The new, open digital platform “teamplay digital health platform connect” is the outcome of the rich experience and expertise between Siemens Healthineers and IBM and was presented on 8 December 2020 within the framework of a shared press conference. The technology is already successfully used by Siemens Healthineers in Switzerland (EPD -electronic patient record) and Austria (ELGA-electronic health record) and the company is now taking the gained experience to Germany.
From 2021 everyone with a German statutory health insurance must be able to have a digital patient record containing important documents like doctor’s letters, medication plans, emergency data, and proof of vaccinations. But until now there hasn’t been a platform of this kind based on international standards that networks the various players in the healthcare system.“This platform is the enabler for the digital transformation of the healthcare industry and lays the foundation for networking the players,” says Dr. Christian Kaiser, Head of Digital Services Central Western Europe, Siemens Healthineers. “For example, we can get the full benefit from existing and future digital patient records if the patient information is complete, up to date, and available to all relevant and appropriately authorized parties.”
Data security and privacy are top-priority
Teamplay digital health platform connect uses international standards like IHE (Integrating the Healthcare Enterprise) to simplify the secure sharing of patient data between service providers. “The teamplay digital health platform connect reflects IBM’s strategy of using our technologies to make secure industry platforms possible. […] Patient security and privacy are our top priority. Our services at the Frankfurt data center, which have been internationally certified on numerous occasions (ISO 27001), ensure that only authorized persons have access to this information.” observes Christian Noll, General Manager, IBM Global Business Services (GBS) for the German-speaking countries.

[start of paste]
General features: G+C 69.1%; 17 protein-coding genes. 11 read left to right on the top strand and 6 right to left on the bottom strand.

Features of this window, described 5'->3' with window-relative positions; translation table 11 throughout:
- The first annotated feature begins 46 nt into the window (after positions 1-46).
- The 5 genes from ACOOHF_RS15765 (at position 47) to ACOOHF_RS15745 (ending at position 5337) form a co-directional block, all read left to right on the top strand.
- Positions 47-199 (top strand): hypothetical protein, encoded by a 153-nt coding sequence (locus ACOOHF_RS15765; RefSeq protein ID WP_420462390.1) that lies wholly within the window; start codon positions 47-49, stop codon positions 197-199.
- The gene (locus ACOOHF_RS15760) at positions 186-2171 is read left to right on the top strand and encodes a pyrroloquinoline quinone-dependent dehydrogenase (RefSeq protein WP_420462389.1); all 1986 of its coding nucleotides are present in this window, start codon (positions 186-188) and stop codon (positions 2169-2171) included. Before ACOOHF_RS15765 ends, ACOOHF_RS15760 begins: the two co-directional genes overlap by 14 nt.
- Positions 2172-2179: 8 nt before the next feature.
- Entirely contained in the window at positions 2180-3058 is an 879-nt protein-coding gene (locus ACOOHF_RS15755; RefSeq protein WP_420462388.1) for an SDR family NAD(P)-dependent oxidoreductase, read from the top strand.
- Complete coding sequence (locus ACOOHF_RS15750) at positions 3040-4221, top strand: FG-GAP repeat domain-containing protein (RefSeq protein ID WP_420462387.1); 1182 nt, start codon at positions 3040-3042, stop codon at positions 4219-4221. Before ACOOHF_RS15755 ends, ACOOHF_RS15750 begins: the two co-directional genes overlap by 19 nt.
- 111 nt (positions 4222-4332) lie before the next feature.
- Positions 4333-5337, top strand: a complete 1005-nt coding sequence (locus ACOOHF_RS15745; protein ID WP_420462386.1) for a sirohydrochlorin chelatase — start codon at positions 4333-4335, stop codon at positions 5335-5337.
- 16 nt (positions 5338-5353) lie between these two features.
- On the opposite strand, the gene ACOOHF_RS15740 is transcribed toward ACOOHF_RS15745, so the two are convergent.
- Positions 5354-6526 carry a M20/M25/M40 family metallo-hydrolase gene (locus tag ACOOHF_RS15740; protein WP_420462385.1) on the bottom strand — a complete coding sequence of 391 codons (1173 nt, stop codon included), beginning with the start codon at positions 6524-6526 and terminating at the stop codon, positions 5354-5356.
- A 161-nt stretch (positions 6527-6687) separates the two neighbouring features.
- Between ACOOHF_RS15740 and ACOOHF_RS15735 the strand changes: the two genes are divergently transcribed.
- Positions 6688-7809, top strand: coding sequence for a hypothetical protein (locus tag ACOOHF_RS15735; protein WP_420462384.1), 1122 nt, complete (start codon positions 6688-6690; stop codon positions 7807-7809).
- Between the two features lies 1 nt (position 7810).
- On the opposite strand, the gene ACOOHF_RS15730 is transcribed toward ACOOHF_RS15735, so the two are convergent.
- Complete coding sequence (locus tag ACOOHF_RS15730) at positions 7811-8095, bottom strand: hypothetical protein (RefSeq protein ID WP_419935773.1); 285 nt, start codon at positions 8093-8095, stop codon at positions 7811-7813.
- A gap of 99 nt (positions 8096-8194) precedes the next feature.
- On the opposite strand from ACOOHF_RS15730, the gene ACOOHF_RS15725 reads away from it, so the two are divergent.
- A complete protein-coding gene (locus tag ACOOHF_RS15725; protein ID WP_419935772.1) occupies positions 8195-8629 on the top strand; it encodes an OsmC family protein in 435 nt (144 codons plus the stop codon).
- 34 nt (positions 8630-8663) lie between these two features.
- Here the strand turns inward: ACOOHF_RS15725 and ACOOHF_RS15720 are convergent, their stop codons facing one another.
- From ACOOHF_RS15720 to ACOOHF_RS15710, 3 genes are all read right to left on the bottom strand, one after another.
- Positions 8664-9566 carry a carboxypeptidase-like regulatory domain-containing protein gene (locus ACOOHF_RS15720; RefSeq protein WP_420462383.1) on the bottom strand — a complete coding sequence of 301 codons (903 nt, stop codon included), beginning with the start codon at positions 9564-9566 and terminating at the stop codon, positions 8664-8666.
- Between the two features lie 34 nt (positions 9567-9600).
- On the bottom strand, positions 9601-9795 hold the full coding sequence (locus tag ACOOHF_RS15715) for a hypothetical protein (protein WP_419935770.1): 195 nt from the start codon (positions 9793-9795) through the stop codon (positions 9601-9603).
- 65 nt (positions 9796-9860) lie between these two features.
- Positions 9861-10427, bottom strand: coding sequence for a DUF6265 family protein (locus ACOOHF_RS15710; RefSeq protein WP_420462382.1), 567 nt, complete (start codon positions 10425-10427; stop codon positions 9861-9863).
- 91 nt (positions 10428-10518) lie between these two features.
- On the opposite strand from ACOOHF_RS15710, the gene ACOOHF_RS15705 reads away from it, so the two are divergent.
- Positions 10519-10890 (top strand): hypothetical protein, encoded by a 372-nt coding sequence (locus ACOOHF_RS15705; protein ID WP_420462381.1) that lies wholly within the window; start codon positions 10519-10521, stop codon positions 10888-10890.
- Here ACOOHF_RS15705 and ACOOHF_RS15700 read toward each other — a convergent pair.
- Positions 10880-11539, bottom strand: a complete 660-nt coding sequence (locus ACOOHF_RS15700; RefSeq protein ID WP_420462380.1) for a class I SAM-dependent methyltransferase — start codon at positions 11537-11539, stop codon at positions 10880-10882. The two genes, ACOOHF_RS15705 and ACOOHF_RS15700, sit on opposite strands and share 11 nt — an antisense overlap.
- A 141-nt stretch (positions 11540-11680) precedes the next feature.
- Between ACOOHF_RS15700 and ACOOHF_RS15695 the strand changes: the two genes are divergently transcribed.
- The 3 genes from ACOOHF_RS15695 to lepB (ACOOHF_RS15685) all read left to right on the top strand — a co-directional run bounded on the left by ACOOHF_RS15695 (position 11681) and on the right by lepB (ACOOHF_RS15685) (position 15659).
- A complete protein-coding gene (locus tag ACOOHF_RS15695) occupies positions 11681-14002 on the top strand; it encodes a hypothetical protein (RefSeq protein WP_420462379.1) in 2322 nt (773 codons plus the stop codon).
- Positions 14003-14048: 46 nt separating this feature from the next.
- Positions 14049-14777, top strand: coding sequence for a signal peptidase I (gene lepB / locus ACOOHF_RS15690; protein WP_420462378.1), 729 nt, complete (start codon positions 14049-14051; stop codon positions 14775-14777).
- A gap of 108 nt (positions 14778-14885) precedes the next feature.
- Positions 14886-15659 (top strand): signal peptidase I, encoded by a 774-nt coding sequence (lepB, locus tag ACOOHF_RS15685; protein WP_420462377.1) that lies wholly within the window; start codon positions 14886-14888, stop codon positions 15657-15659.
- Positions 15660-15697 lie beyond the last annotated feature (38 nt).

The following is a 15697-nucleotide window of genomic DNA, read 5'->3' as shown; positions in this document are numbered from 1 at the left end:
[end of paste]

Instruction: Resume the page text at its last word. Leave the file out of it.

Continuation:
Siemens Healthineers and IBM are splitting the operation of the platform between two German-based data centers using recognized security standards. Splitting the data between two centers means that only part of the data would be compromised in the unlikely event of a hacker attack, thus the data would be of no value to the hacker without the matching “second half.”
Siemens Healthineers maintains the patient register, while IBM holds the document index. On one hand, the patient register manages patient identification data like name or contact details. The basis for registration is always the consent of the person concerned. The principal task of the patient register is to bring together the various data elements associated with an individual from among all the participants and combine them to generate an identity. On the other hand, the documentation index manages administrative details related to the documents that participants contribute to the platform. Again, new documents can only be prepared with a valid declaration of consent from the individual. In this case, the documents or data aren’t stored centrally, but retained by the participant contributing the information: the hospital, for example. Therefore, no additional digital record solution is created.
The solution is also designed for third-party products and services. In the future, the platform will be available for third parties to add new, innovative apps and digital solutions and make them available to the healthcare industry.
Digitalization is right at the top of the agenda for us at Charité,” says Professor Heyo K. Kroemer, CEO of Charité – Universitätsmedizin Berlin. “Data-sharing plays a critical role at the regional and also national levels when it comes to research, for example. We’ve used or tested various platform technologies for this purpose, including the digital platform from Siemens Healthineers. For the digital transformation in the healthcare sector to succeed, such offers are needed, especially if they fit into the context of the Federal Government’s digitalization efforts.”